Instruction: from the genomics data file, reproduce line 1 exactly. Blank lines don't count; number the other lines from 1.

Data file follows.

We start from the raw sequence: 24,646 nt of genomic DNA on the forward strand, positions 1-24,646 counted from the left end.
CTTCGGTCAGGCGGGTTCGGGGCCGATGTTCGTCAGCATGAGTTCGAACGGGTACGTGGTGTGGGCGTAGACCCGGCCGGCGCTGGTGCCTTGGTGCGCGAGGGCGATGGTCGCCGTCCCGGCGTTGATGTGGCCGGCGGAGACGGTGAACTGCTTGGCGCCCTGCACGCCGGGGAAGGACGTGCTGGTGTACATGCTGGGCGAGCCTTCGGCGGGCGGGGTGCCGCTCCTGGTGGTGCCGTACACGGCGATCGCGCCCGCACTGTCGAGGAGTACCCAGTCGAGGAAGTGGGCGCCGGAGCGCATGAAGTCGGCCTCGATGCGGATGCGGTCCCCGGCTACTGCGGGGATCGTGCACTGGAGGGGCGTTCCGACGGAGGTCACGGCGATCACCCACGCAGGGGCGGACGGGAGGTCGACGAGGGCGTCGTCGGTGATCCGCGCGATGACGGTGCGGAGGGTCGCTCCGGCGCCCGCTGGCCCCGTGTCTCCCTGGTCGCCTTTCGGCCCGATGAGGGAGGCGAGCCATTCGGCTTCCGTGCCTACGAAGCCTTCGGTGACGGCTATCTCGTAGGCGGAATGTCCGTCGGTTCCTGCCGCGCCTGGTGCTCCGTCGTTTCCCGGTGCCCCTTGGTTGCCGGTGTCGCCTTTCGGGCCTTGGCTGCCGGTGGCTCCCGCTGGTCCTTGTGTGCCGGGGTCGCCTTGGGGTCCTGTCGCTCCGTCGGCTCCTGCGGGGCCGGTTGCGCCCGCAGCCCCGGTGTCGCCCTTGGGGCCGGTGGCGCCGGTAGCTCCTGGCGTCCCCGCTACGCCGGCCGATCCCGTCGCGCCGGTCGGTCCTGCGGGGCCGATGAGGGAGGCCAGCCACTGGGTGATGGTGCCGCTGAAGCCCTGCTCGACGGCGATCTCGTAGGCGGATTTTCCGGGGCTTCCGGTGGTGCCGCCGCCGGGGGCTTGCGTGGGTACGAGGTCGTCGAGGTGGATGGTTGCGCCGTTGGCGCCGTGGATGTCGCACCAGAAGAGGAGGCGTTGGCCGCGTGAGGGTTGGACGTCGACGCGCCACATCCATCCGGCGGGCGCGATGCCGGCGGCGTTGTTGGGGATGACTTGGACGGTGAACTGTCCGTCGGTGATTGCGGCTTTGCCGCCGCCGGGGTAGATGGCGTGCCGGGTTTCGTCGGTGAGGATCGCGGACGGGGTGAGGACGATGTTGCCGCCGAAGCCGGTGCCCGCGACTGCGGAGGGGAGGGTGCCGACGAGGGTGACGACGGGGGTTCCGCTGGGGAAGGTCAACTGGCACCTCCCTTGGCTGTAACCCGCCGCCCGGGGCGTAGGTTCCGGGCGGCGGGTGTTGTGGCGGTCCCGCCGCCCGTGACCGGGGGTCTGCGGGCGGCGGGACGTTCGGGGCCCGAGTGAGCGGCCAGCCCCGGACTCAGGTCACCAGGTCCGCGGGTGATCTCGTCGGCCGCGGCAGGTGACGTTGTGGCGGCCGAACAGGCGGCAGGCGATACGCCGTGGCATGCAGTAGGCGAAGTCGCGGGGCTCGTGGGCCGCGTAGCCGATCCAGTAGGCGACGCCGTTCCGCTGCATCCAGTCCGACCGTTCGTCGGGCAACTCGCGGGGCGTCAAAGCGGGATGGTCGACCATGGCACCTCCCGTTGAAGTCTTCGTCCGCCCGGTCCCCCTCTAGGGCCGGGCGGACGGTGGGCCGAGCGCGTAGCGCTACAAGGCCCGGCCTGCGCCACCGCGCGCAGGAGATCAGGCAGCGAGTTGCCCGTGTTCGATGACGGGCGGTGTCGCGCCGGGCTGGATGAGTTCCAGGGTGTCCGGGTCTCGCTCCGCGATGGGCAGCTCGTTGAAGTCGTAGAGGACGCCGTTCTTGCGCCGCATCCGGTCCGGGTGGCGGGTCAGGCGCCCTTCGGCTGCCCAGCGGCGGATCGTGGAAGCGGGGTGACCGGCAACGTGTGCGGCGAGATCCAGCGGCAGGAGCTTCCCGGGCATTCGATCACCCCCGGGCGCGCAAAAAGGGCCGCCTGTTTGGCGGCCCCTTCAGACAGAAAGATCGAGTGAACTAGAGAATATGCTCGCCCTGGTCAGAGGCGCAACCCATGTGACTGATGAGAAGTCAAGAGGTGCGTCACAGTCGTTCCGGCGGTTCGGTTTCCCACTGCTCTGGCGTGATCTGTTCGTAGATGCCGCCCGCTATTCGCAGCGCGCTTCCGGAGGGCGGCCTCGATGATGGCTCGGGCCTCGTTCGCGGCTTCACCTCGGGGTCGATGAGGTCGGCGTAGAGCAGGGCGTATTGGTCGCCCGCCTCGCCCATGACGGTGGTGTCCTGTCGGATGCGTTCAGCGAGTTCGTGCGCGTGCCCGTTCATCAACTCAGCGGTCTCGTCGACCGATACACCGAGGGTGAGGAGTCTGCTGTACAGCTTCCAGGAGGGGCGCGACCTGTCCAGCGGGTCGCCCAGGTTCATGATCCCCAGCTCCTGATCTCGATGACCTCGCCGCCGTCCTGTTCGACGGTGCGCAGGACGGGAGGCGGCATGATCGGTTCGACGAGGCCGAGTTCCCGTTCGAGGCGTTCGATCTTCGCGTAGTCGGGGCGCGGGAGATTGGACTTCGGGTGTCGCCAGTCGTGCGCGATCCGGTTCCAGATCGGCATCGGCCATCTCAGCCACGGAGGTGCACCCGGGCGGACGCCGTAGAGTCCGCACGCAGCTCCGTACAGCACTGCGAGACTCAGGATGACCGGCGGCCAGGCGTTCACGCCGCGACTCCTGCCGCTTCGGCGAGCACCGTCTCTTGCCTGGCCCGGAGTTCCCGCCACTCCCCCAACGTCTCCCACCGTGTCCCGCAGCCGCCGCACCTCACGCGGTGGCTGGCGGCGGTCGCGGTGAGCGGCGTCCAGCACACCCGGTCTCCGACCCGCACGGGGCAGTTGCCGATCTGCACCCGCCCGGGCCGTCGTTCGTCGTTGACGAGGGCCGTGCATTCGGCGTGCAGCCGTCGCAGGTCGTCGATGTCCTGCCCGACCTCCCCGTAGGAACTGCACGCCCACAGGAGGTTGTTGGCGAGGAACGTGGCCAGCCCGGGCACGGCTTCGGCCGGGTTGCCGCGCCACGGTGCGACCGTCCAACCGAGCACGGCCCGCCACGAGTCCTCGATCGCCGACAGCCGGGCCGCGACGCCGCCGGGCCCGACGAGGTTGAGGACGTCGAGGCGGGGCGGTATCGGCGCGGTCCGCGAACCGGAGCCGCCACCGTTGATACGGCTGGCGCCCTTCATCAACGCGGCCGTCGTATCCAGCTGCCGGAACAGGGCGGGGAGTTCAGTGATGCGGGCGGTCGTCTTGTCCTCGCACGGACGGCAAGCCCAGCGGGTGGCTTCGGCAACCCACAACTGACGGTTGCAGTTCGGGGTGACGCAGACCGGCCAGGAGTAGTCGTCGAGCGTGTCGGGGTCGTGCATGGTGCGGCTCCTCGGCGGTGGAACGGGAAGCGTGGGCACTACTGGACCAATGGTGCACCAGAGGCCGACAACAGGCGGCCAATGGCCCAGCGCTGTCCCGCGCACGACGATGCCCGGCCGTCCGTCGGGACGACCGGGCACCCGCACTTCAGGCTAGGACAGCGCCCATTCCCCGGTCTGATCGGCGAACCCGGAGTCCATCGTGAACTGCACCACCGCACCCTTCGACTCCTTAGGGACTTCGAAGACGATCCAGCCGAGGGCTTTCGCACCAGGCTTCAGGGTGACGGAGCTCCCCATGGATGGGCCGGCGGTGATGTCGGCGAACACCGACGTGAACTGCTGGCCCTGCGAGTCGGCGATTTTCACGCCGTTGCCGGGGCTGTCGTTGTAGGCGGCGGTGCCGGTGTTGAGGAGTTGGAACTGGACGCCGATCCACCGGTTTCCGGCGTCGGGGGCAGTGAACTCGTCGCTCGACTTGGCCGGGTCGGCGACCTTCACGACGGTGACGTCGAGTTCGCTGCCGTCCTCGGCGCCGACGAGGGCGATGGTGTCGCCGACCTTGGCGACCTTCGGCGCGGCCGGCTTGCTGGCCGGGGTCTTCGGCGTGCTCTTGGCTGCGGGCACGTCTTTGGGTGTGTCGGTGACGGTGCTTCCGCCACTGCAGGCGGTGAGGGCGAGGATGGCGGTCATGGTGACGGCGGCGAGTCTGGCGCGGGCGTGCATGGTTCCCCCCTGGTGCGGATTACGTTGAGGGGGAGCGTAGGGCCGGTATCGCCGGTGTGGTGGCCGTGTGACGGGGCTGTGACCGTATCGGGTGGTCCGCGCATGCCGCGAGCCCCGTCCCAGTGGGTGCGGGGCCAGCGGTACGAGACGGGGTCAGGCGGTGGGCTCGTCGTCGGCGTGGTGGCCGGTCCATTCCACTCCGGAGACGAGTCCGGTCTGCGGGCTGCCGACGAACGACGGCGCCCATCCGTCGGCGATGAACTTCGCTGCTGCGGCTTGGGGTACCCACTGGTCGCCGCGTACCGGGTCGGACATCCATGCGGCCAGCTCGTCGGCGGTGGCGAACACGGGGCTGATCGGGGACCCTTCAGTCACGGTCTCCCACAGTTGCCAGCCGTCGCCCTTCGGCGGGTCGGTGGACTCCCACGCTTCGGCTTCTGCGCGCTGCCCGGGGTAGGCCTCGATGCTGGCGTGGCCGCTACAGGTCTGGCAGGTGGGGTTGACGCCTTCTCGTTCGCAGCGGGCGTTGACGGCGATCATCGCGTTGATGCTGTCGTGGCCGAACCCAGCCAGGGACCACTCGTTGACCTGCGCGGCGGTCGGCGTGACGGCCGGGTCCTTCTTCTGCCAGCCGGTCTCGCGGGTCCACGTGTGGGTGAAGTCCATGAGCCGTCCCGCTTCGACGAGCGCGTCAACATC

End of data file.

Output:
We start from the raw sequence: 24,646 nt of genomic DNA on the forward strand, positions 1-24,646 counted from the left end.